After college, you decided to leave your small Ohio town and set off on your own. You moved to Virginia and became a Spanish teacher and then a guidance counselor. You cared for every student as if she were your own. Remember Cindy, mama? Cindy comes to every event of mine within thirty miles of her home, because of you. Cindy told me, “Your mom listened with her eyes. I could look at her as I would pour my emotions and know she was there WITH me in THAT moment. That was love. That love makes me cry as I sit here thinking about that time in my life with my injured heart. That was her gift for all of us students in a hard place.”
You met my dad at the school where you were both teaching. He was the football coach. I’d give all the money in my account for a chance to witness the moment you met.
You’ve been married for 42 years now, Mom. I was driving dad’s truck the other day and I found your high school picture taped inside his sun visor. When I asked him about it, Dad said: “Her face reminds me not to lose my cool. To be kind. Having her close makes me better.” Yes, I know what you mean, I said.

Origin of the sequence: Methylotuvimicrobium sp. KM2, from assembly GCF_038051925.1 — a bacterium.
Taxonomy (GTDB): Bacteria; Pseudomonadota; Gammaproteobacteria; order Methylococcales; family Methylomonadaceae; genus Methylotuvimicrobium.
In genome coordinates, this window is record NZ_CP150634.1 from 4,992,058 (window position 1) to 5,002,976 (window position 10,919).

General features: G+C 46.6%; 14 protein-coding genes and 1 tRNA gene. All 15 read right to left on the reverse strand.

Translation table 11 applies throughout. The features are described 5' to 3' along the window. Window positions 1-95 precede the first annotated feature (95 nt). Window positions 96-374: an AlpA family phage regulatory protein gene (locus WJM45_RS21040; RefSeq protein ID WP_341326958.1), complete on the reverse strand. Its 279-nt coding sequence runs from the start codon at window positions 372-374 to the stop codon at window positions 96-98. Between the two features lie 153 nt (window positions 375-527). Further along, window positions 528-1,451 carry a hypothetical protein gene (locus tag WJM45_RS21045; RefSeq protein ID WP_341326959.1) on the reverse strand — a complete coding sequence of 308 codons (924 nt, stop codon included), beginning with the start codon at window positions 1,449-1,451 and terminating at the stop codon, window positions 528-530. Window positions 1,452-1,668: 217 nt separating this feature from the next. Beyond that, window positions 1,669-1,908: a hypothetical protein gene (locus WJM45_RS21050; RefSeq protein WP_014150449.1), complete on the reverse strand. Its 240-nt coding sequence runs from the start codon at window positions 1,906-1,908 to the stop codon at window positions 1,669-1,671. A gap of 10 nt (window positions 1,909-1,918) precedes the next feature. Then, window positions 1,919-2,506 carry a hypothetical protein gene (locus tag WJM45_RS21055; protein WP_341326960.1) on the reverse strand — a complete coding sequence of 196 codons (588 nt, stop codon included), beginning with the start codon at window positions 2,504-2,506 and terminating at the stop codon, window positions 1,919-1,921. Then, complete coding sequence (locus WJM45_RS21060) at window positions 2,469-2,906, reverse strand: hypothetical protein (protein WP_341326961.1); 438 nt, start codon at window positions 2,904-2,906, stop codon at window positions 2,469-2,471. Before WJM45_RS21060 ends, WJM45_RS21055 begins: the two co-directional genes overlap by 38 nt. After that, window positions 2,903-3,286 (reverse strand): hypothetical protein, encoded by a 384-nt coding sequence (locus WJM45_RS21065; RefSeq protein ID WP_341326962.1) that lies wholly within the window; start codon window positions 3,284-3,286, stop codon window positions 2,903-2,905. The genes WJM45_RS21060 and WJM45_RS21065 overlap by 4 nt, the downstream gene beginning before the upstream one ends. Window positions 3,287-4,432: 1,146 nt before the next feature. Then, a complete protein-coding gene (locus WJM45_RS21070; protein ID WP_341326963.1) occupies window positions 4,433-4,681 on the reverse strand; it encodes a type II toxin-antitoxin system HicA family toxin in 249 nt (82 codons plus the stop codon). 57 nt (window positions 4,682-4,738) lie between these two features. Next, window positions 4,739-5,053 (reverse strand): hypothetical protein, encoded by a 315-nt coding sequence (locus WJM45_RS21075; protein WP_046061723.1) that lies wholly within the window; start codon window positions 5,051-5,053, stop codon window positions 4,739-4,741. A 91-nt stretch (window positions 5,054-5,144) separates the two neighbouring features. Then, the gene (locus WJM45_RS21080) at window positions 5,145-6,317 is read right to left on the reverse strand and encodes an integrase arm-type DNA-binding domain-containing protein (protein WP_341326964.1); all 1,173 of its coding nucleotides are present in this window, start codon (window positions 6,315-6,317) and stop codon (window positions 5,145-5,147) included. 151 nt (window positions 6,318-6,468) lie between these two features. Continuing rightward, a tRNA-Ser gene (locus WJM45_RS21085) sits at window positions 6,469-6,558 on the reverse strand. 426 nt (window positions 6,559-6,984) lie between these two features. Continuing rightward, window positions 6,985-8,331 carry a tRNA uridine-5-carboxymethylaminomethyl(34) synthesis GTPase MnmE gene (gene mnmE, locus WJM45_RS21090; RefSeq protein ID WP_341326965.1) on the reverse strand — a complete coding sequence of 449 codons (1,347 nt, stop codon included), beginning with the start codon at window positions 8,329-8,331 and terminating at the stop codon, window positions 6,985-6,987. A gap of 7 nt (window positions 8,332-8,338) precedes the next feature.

I took this pic driving away from you two the other day. My babies were in the car. Remember? And we were all watching you and thinking: Huh. That must be what marriage looks like after forty years.
You and dad had two baby girls, Sister and me. You gave us yourself and then you gave us each other. You gave me my baby sister, Mama. It was just the four of us. Dad and his girls. Nothing else mattered. We were a team, even when—especially when—things got hard.
We’ve had lots of hard times, haven’t we, Mama? Remember when I was still drinking and I was so sick, and Craig and I came and told you that I was pregnant? Remember how afraid you were for us? Do you remember the first thing you said to us, Mom? You looked me right in the eye and after everything my addiction had put our family through you said: Glennon, you don’t have to marry him. We can raise this baby together. I was stunned by your immediate courage. You are never too tired to love me, Mom. And you are never too afraid to believe in me. Craig and I did get married and I did get sober but you kept your promise anyway.